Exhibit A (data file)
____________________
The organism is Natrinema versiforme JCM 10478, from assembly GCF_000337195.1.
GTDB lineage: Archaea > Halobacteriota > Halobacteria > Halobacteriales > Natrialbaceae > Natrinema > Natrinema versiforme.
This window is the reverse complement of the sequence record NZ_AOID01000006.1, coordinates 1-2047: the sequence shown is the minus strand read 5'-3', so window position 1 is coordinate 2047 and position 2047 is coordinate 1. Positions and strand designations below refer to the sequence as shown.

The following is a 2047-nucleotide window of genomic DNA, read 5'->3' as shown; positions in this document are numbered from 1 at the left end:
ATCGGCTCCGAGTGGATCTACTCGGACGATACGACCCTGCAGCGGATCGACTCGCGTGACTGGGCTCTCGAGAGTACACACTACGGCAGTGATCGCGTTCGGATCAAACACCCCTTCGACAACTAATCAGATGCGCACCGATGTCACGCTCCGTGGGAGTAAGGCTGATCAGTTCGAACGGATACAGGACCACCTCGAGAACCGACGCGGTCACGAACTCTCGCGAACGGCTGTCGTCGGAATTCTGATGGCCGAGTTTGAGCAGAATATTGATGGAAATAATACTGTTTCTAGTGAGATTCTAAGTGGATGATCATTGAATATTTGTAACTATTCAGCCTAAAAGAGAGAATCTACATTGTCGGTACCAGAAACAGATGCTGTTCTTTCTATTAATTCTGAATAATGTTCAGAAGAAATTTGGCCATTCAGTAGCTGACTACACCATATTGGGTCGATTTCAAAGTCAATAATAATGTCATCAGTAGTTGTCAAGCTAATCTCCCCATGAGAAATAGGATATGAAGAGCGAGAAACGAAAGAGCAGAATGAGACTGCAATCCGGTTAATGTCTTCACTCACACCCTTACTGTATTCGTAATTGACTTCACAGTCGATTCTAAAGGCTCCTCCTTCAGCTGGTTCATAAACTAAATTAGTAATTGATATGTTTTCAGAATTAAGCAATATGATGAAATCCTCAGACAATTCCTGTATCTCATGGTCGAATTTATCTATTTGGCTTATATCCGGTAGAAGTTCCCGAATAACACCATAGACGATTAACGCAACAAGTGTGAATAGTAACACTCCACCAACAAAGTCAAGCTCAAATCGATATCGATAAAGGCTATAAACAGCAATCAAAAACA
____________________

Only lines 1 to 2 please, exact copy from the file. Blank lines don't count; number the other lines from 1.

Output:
The organism is Natrinema versiforme JCM 10478, from assembly GCF_000337195.1.
GTDB lineage: Archaea > Halobacteriota > Halobacteria > Halobacteriales > Natrialbaceae > Natrinema > Natrinema versiforme.